And that brings us to early last year. The Baron, Doc and I had been engaged in long-winded, florid, impossibly geeky e-mail chains for years about our favorite beers and breweries when we finally hit on the idea of turning our passion into a blog. This was hardly novel stuff…there were hundreds of beer blogs out there and we started ours for the same reason everyone else did…to serve as a “clearing-house” for tasting notes on beers we had sampled. But, like many blogs, ours quickly morphed into something different. We still produced a cavalcade of tasting notes, but they started taking a back seat to podcasts, op-ed pieces, industry analysis, and some of the strangest beer posts you’ll ever see (like my infamous comparison of EVERY character in The Wire with a craft beer). In order to write these posts…some of which talked in-depth about beer styles and brewing methods, I actually had to know a little bit. This forced me to drink as many beers as I could get my hands on, actually “focus” on the taste, aroma, and body of those beers, sample offerings from a myriad of breweries, and read everything about craft beer that I could find. After a few months, I realized just how ignorant I was about craft beer. After a few more months, I somehow knew even less.
Immerse yourself in the world of craft beer in 2011 and you will quickly be overwhelmed. There are over 1,800 breweries in operation right now with 700 more in the planning stages…and that’s JUST in the US. Every day a new beer style is developed. There are Imperial Reds, Imperial Browns, Black IPAs, White IPAs, Wheatwines…whatever you want, it’s out there. Ingredients you couldn’t have imagined even five years ago are now being added to beer like endives, beef hearts, and civet poop. Hell, one brewery is serving beer out of a deer head. It’s mind-boggling and exciting and overwhelming and frustrating and thrilling all at once. Being an Alehead today means having greater variety and choice than at any point in history. It also means that you have to accept the fact that you can never taste “everything” and that as the industry grows, the percentage of beers and breweries you have a relationship with gets smaller and smaller. That’s a good thing, of course, but it does have the side-effect of making even the most knowledgeable Alehead (which, admittedly, none of us are) feel like they’ve barely scratched the surface of what the beer world has to offer.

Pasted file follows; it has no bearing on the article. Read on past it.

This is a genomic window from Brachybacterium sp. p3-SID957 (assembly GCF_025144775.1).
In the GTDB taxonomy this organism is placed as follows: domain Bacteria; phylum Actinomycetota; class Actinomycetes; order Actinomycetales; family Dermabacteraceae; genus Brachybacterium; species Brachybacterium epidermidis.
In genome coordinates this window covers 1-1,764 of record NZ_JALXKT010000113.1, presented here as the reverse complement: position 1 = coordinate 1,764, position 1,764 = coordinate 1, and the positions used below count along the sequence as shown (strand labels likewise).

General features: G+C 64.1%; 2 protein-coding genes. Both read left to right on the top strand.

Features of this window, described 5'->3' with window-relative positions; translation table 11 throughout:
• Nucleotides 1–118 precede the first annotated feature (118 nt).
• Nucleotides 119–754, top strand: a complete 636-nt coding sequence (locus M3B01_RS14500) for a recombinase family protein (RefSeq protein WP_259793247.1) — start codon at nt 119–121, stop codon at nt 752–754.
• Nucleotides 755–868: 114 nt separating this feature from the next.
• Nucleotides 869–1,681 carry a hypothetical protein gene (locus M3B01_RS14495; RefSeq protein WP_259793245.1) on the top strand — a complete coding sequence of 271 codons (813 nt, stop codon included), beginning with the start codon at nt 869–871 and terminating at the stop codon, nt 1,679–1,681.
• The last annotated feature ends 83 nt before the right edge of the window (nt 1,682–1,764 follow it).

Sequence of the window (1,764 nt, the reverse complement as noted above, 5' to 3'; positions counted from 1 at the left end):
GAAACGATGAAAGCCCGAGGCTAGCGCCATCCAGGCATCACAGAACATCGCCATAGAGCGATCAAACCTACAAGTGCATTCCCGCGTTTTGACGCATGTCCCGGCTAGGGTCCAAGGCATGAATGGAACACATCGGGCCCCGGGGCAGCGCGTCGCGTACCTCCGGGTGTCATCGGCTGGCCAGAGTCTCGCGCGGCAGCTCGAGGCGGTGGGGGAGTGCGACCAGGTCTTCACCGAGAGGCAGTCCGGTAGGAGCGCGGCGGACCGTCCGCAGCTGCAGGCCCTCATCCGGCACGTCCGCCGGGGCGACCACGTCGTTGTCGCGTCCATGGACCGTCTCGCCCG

One sad repercussion of my trial by fire over the past couple of years has been that the styles of beer I truly enjoy have been dwindling in number. When we first started the site, I was amazed at how many types of beer there were that I hadn’t “really” explored yet and I seemingly loved them all. But like a film or music critic that becomes a narrow-minded, bitter, old crank, my tastes have started to become a little TOO specific and my senses, which were once wowed by novelty and craftsmanship have become as cynical as me. When I peruse the shelves at a well-stocked package store, I find myself dismissing entire styles and breweries based on my experiences with similar beers. I’ve started to neglect most Brown Ales, eschew all but a handful of Saisons, and even ignore Tripels. I rarely drink lagers anymore. Even everyday Pale Ales mostly leave me cold. Take a look at my beer fridge and you’ll mostly see a variety of Imperials, Barleywines, BDSAs, Strong Ales, and lots and lots of IPAs and Stouts/Porters. My fascination with all that the craft beer world has to offer seems to be sinusoidal. It started low and then peaked a few months after we founded the site when I became acutely aware of just how massive the craft beer revolution has become. I loved seemingly every beer and beer style I tucked into. But as I continued my education, my personal tastes evolved. If you could make a “tree” out of all the styles of beer that exist, the past year has seen me take a metaphorical pair of pruning shears to that tree. What’s left is a nice, shapely topiary that accurately describes Brother Barley’s beerly preferences. But I’d be lying if I said that I didn’t miss the wild, untamed mess that the tree used to be. Let that be a lesson to all of you would-be beer bloggers. The farther down the rabbit hole you slide, the more jaded you’ll become…
Still…the benefits of founding Aleheads FAR outweigh the drawbacks. Beyond the fact that it exponentially sped up my beer education, it also has allowed me to strengthen the bonds between me and my beer-loving friends AND form new relationships with fellow Aleheads that I had never met (including Kid Carboy…I’m not sure if that last one is a plus or minus). I can honestly say that I’ve never known more about beer than I do right now. I can also honestly say that I’ve never been more aware of how LITTLE I know about beer than I do right now. I suppose the best way to word it is to say that while I still know nothing about beer, I know slightly less nothing now. And that’s a vast improvement.
So my fellow beer enthusiasts…tell me about the evolution of your interest in beer. Was there a particular brew that sparked your passion? Was it more of a slow burn? Has our humble website aided in the advancement of your knowledge or, more likely, made you even more confused? What has made you the unabashed Alehead you are today?